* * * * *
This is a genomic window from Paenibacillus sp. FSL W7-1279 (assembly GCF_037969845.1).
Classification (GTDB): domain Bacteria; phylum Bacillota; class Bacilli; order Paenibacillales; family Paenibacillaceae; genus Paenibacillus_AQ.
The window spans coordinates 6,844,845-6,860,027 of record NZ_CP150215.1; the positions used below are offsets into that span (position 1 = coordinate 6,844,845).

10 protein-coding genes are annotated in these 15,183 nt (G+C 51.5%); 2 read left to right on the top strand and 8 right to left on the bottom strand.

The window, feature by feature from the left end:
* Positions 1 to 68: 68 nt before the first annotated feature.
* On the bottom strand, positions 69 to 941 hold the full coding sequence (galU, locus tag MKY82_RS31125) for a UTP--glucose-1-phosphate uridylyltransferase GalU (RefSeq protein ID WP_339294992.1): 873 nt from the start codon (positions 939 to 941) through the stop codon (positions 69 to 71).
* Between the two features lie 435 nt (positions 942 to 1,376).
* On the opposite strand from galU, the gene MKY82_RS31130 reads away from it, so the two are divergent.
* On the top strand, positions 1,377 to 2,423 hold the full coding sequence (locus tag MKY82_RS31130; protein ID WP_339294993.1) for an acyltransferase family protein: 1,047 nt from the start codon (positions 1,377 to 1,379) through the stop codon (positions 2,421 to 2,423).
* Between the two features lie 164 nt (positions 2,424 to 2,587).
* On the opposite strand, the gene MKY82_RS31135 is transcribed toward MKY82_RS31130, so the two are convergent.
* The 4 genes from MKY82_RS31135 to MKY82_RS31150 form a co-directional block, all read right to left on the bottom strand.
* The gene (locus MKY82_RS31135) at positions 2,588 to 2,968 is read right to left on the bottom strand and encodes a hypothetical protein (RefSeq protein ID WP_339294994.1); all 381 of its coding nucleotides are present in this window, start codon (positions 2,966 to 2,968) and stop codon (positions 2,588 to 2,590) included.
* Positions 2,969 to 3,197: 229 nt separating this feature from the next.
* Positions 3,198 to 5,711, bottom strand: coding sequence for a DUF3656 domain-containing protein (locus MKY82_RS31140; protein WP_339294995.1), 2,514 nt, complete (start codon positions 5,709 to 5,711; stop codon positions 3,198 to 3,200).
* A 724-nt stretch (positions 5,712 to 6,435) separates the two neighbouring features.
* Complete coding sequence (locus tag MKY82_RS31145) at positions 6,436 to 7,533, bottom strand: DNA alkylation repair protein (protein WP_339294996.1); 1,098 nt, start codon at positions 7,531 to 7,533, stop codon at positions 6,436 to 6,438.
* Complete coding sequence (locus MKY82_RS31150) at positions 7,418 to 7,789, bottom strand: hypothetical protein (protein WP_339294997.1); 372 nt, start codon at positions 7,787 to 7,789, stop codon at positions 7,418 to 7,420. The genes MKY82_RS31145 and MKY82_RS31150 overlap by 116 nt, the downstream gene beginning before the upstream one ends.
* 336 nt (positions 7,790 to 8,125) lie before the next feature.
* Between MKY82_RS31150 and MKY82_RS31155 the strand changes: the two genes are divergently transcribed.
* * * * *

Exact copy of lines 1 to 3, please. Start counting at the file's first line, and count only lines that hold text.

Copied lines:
This is a genomic window from Paenibacillus sp. FSL W7-1279 (assembly GCF_037969845.1).
Classification (GTDB): domain Bacteria; phylum Bacillota; class Bacilli; order Paenibacillales; family Paenibacillaceae; genus Paenibacillus_AQ.
The window spans coordinates 6,844,845-6,860,027 of record NZ_CP150215.1; the positions used below are offsets into that span (position 1 = coordinate 6,844,845).